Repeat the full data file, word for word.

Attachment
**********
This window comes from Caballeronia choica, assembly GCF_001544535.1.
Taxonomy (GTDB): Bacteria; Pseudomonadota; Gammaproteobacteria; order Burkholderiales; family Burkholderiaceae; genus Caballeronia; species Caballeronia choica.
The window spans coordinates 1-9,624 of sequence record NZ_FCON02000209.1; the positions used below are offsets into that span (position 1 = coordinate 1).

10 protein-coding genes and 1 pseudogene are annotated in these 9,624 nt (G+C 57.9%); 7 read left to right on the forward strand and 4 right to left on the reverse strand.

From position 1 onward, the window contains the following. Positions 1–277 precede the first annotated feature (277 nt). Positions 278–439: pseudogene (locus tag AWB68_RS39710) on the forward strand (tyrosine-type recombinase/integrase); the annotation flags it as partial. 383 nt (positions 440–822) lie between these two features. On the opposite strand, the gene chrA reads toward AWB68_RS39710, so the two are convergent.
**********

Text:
This window comes from Caballeronia choica, assembly GCF_001544535.1.
Taxonomy (GTDB): Bacteria; Pseudomonadota; Gammaproteobacteria; order Burkholderiales; family Burkholderiaceae; genus Caballeronia; species Caballeronia choica.
The window spans coordinates 1-9,624 of sequence record NZ_FCON02000209.1; the positions used below are offsets into that span (position 1 = coordinate 1).

10 protein-coding genes and 1 pseudogene are annotated in these 9,624 nt (G+C 57.9%); 7 read left to right on the forward strand and 4 right to left on the reverse strand.

From position 1 onward, the window contains the following. Positions 1–277 precede the first annotated feature (277 nt). Positions 278–439: pseudogene (locus tag AWB68_RS39710) on the forward strand (tyrosine-type recombinase/integrase); the annotation flags it as partial. 383 nt (positions 440–822) lie between these two features. On the opposite strand, the gene chrA reads toward AWB68_RS39710, so the two are convergent.